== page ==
Evelyn Dunbar A Land Girl and the Bail Bull 1945
I had a memorable time today at the private view of London's Imperial War Museum's new exhibition Women War Artists here because it's a stunning show and I met up again with two of the contributors. Linda Kitson was the official war artist in the Falklands Conflict (1982) in which my husband was involved and Rozanne Hawksley and I both grew up amongst the Royal Navy in Portsmouth. More about both of them later.
Funny, except it isn't, how so many women artists get written out of art history or are simply undervalued. Naturally I had heard of Laura Knight whom I wrote about here last year. But others who documented both world wars were unknown to me. Not only were they highly competent painters and illustrators but they had an unflinching and compassionate eye for what was going on in the margins of a nation at war - the hospitals, the factories, the aftermath of bombing raids and the plight of the elderly, the children, the wounded and the prisoners.
Norah Neilson-Gray The Scottish Women's Hospital: In The Cloister of the Abbaye at Royaumont. Dr Frances Ivens inspecting a French patient 1920
Doris Zinkeisen Human Laundry, Belsen: April 1945 1945 Each stall in the stable had a table on which the patients were washed by German prisoners before being treated in hospital
Stella Schmolle The Dough Room: Aldershot Command Bakery 1943
Ethel Gabain Sandbag Filling, Islington Borough Council 1941
Anna Airy A Shell Forge at a National projectile Factory, Hackney Marshes, London 1918
Priscilla Thornycroft Runaway Horse in an Air Raid Alarm 1939 - painted in 1955 it was an image that had stayed in the artist's mind
As you can see, the work in this exhibition is poignant, wry, shocking, resonant, relevant.
Also featured are contemporary artists like Mona Hatoum whose mother was caught up in the conflict in Palestine and Frauke Eigen who deals with ethnic cleansing in Kosovo. There is just too much powerful commentary and eye-witness for me to include, alas. Curated by Kathleen Palmer, her accompanying book is outstanding in the quality of the illustrations, the documentation and the analysis.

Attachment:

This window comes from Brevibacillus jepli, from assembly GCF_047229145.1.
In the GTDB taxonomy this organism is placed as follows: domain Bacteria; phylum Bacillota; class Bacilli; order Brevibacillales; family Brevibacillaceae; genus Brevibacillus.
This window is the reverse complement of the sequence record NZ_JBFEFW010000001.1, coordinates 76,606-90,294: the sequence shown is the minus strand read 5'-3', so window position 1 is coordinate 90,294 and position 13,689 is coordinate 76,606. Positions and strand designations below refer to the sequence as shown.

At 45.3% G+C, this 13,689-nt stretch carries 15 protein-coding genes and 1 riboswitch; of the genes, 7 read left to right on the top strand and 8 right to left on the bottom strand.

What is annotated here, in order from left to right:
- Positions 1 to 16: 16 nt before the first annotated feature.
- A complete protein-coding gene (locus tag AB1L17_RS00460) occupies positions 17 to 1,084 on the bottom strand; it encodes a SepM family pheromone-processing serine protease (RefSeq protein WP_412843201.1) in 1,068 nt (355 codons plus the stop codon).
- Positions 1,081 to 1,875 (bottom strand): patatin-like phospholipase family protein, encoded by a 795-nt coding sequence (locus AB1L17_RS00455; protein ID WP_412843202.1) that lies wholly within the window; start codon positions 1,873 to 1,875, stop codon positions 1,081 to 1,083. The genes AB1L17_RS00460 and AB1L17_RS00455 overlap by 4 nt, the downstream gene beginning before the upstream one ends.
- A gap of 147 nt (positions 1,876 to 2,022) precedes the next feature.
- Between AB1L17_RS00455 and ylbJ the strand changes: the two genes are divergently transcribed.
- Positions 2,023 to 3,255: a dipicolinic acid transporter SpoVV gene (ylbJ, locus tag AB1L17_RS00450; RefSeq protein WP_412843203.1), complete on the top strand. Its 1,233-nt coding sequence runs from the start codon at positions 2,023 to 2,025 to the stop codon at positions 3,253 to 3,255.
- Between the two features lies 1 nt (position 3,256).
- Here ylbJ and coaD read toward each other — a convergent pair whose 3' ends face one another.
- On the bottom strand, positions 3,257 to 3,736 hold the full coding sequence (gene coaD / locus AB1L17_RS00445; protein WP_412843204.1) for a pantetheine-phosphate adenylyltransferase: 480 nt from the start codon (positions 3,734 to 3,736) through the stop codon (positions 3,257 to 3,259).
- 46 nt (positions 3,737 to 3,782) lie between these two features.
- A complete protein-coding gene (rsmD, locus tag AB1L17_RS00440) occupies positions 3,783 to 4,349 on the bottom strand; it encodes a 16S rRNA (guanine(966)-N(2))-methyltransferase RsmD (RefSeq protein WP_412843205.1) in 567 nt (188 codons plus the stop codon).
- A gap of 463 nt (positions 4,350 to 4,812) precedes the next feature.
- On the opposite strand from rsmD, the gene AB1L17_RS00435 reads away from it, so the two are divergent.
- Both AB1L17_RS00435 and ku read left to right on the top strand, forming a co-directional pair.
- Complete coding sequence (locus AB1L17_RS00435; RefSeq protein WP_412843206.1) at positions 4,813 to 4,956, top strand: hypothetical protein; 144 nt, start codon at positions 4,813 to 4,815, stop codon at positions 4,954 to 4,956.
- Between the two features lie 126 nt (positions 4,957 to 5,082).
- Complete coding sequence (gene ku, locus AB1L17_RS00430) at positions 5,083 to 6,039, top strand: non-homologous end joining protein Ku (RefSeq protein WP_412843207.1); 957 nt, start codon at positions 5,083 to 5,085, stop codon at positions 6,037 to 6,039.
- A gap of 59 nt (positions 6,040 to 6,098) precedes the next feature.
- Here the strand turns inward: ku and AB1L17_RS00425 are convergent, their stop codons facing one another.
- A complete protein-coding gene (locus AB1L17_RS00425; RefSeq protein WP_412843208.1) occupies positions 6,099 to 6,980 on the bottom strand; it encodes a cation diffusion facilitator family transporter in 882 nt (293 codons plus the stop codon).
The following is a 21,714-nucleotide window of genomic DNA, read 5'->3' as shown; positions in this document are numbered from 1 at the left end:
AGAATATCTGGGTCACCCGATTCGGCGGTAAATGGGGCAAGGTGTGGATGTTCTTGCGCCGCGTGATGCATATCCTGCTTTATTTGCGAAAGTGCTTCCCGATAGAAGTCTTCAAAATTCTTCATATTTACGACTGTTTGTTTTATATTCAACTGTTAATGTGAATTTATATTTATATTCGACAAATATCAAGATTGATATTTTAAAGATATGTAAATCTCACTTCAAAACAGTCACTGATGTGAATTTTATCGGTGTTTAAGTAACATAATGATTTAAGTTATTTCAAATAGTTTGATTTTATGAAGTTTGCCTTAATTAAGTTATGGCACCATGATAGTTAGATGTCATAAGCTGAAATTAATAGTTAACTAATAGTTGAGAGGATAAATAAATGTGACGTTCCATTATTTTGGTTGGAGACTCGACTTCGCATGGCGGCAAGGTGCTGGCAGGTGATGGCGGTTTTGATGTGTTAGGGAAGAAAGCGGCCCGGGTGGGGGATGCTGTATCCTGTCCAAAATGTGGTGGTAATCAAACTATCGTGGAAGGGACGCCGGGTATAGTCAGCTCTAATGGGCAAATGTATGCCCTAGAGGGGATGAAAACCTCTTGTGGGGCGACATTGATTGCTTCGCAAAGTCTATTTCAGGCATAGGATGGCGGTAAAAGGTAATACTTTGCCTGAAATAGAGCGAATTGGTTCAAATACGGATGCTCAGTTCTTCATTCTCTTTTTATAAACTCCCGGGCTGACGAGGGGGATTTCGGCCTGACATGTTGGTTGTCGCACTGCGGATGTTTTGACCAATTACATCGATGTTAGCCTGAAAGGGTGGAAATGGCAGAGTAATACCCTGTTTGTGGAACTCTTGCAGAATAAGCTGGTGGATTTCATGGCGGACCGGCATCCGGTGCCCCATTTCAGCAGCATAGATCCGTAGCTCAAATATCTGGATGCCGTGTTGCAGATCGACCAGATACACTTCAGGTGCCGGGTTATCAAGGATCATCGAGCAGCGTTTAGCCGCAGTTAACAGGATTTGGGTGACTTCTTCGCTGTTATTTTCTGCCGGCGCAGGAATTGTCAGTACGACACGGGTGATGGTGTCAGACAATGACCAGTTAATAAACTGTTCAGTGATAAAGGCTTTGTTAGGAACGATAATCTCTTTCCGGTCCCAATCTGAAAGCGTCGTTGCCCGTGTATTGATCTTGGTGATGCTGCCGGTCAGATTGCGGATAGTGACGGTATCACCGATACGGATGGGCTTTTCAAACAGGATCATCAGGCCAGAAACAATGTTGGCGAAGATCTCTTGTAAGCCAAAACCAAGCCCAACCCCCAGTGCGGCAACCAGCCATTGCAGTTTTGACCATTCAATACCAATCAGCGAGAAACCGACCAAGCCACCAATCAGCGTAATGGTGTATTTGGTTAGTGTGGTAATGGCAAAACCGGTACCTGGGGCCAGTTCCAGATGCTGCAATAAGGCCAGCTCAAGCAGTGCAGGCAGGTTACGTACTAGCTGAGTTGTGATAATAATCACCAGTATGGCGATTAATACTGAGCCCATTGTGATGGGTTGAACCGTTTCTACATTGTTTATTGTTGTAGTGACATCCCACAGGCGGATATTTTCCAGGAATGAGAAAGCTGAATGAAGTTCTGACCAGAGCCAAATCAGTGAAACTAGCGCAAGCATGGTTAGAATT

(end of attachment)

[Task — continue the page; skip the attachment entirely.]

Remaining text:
In 1982 when Argentina invaded the Falkland Islands Linda Kitson was commissioned to accompany the Task Force that sailed to regain them. Although she was originally intended to disembark at Ascension Island she became the first woman artist to accompany troops throughout the campaign. Having met her, one can imagine her response to any man ordering her to pack up and retreat to a safer place. She produced many drawings like this which may appear provisional but exactly capture the immediacy, the drama and the detail of the moment.
Linda Kitson 2nd Battalion Scots Guards in the Sheep Sheds at Fitzroy, 17 June 1982
Linda Kitson Sir Galahad Moored at Fitzroy. She continued to burn until she was towed out to sea and sunk as a war grave. 16 June 1982
Linda Kitson 'The only important thing is to save is this portfolio of drawings please..' 1982
Incidentally, whilst at the Imperial War Museum today I was told this true story. When Margaret Thatcher, who was Prime Minister during the Falklands War, was introduced to an Argentinian general many years later, she simply said to him 'Don't do it again!' and walked away.
Finally, it was a treat to see Rozanne Hawksley whom I had met on board HMS Belfast. The cruiser that had served in the Arctic convoys in World War II is moored in the Thames as an annex of the Imperial War Museum. Hawksley's installation on the theme of memento mori with references to her grandmother's stitching of blue jean collars resonated with me because like her I had grown up in the major naval port of Portsmouth and vividly remember the Guildhall Square packed with servicemen on Remembrance Sunday in the postwar era.
Rozanne Hawksley For Alice Hunter (her grandmother who sewed them)
Rozanne Hawksley Memorial Wreath featuring the skull of a seagull, the traditional black Macclesfield silk square that was rolled into a tie round the sailor's collar and the cap tally
Her iconic Pale Armistice 1991 in the collection of the Imperial War Museum and part of the Women War Artists exhibition.
Although Rozanne confessed to being 80 she is the most lively and engaging company. We somehow found ourselves drinking more wine than was really good for us at lunchtime. I staggered home on the no. 388 with three new books, some postcards and, unaccountably,
a not terribly small toy rabbit. My old man told me I was worse than one of his sailors on a typical run ashore ..
Acknowledgment: the Imperial War Museum for all the illustrations.